Receptor-transporter interactions of canonical ATP-binding cassette import systems in prokaryotes.  

PubMed

ATP-binding cassette (ABC) transport systems mediate the translocation of solutes across biological membranes at the expense of ATP. They share a common modular architecture comprising two pore-forming transmembrane domains and two nucleotide binding domains. In prokaryotes, ABC transporters are involved in the uptake of a large variety of chemicals, including nutrients, osmoprotectants and signal molecules. In pathogenic bacteria, some ABC importers are virulence factors. Canonical ABC import systems require an additional component, a substrate-specific receptor or binding protein for function. Interaction of the liganded receptor with extracytoplasmic loop regions of the transmembrane domains initiate the transport cycle. In this review we summarize the current knowledge on receptor-transporter interplay provided by crystal structures as well as by biochemical and biophysical means. In particular, we focus on the maltose/maltodextrin transporter of enterobacteria and the transporters for positively charged amino acids from the thermophile Geobacillus stearothermophilus and Salmonella enterica serovar Typhimurium. PMID:21561685

Schneider, Erwin; Eckey, Viola; Weidlich, Daniela; Wiesemann, Nicole; Vahedi-Faridi, Ardeshir; Thaben, Paul; Saenger, Wolfram

2012-04-01

14

A functional steroid-binding element in an ATP-binding cassette multidrug transporter.  

PubMed

The human breast cancer resistance protein is an ATP-binding cassette (ABC) multidrug transporter that affects the bioavailability of chemotherapeutic drugs and can confer drug resistance on cancer cells. It is the second member of the ABCG subfamily, other members of which are associated with human steroid disorders such as hypercholesterolemia, sitosterolemia, and atherosclerosis. The molecular bases of protein-steroid interactions in ABC transporters are unknown. Here, we identify a steroid-binding element in the membrane domain of ABCG2 with a similarity to steroid hormone/nuclear receptors. The element facilitates steroid hormone binding and mediates modulation of ABCG2 activity. The identification of this element might provide an opportunity for the development of new therapeutic ligands for ABCG2. PMID:18094074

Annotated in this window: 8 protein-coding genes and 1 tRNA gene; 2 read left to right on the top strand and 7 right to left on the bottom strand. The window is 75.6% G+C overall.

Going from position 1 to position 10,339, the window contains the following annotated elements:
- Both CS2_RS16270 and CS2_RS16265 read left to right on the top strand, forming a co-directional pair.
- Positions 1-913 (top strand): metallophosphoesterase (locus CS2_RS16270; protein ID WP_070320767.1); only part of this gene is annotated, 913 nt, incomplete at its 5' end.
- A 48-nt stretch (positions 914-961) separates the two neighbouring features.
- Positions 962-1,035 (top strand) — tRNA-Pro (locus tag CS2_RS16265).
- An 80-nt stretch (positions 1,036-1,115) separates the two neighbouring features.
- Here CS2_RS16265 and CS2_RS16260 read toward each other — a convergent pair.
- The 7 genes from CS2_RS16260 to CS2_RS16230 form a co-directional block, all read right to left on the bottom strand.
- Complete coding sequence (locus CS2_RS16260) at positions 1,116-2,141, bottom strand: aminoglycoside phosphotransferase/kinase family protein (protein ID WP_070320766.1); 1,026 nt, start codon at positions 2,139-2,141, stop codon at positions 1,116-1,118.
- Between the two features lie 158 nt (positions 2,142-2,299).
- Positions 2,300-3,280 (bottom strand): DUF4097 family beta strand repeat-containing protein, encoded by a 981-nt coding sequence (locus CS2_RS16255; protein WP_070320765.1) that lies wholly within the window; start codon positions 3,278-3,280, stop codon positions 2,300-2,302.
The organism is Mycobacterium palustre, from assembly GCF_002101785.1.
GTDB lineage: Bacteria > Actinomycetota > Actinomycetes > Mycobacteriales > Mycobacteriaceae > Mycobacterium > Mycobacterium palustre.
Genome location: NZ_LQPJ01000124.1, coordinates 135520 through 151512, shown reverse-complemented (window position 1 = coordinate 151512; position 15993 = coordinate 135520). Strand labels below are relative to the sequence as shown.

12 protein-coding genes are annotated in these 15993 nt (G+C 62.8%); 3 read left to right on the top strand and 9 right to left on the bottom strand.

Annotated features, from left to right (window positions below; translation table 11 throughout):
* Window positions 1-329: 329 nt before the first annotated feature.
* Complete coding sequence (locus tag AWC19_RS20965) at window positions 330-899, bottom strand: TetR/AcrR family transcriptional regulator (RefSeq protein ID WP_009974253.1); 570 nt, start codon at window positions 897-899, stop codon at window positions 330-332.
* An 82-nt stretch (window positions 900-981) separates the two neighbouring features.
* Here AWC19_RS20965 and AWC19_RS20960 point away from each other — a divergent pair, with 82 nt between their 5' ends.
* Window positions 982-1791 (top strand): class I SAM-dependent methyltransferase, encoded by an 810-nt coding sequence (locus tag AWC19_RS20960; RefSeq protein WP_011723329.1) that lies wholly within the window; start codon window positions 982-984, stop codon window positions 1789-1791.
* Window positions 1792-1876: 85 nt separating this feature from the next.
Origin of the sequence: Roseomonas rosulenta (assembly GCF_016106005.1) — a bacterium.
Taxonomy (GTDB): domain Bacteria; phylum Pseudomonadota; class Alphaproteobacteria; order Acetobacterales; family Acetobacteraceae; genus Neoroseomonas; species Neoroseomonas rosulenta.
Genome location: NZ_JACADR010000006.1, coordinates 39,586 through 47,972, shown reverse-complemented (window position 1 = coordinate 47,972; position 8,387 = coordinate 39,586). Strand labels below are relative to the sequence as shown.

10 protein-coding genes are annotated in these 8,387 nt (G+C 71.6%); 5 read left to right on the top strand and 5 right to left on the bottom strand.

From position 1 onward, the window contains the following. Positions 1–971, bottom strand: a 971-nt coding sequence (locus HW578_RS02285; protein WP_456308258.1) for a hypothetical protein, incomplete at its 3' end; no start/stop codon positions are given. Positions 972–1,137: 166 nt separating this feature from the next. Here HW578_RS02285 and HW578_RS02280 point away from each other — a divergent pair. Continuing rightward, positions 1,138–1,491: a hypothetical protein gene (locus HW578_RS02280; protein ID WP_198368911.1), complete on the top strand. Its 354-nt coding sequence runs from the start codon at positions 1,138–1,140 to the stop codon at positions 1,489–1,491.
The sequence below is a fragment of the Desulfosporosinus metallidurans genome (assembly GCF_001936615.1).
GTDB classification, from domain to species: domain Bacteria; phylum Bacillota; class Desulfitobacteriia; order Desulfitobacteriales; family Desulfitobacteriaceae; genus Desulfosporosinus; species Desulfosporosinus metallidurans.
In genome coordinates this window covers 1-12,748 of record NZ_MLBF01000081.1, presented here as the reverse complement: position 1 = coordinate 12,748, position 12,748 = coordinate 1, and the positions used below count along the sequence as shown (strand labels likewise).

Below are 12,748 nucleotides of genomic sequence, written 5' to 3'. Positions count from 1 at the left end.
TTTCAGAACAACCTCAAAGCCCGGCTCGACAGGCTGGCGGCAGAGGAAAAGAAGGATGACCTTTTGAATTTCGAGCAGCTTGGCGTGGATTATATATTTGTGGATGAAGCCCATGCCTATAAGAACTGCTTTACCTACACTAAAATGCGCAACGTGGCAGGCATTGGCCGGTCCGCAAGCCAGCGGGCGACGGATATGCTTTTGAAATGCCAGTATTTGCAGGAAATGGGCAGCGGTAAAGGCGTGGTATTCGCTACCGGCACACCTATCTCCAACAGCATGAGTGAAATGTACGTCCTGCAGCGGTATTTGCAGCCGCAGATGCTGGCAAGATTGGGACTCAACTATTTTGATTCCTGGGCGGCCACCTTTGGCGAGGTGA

Velamakanni, Saroj; Janvilisri, Tavan; Shahi, Sanjay; van Veen, Hendrik W

2008-01-01

15

The ATP-Binding Cassette Proteins of the Deep-Branching Protozoan Parasite Trichomonas vaginalis  

PubMed Central

The ATP binding cassette (ABC) proteins are a family of membrane transporters and regulatory proteins responsible for diverse and critical cellular process in all organisms. To date, there has been no attempt to investigate this class of proteins in the infectious parasite Trichomonas vaginalis. We have utilized a combination of bioinformatics, gene sequence analysis, gene expression and confocal microscopy to investigate the ABC proteins of T. vaginalis. We demonstrate that, uniquely among eukaryotes, T. vaginalis possesses no intact full-length ABC transporters and has undergone a dramatic expansion of some ABC protein sub-families. Furthermore, we provide preliminary evidence that T. vaginalis is able to read through in-frame stop codons to express ABC transporter components from gene pairs in a head-to-tail orientation. Finally, with confocal microscopy we demonstrate the expression and endoplasmic reticulum localization of a number of T. vaginalis ABC transporters.

Lawler, Karen; Self, Tim J.; Dyall, Sabrina D.; Kerr, Ian D.

2012-01-01

16

Discovery of Regulatory Elements in Human ATP-Binding Cassette Transporters through Expression Quantitative Trait Mapping  

PubMed Central

ATP-Binding Cassette (ABC) membrane transporters determine the disposition of many drugs, metabolites and endogenous compounds. Coding region variation in ABC transporters is the cause of many genetic disorders, but much less is known about the genetic basis and functional outcome of ABC transporter expression level variation. We used genotype and mRNA transcript level data from human lymphoblastoid cell lines to assess population and gender differences in ABC transporter expression, and to guide the discovery of genomic regions involved in transcriptional regulation. Nineteen of 49 ABC genes were differentially expressed between individuals of African, Asian and European descent suggesting an important influence of race on expression level of ABC transporters. Twenty-four significant associations were found between transporter transcript levels and proximally located genetic variants. Several of the associations were experimentally validated in reporter assays. Through influencing ABC expression levels, these SNPs may affect disease susceptibility and response to drugs.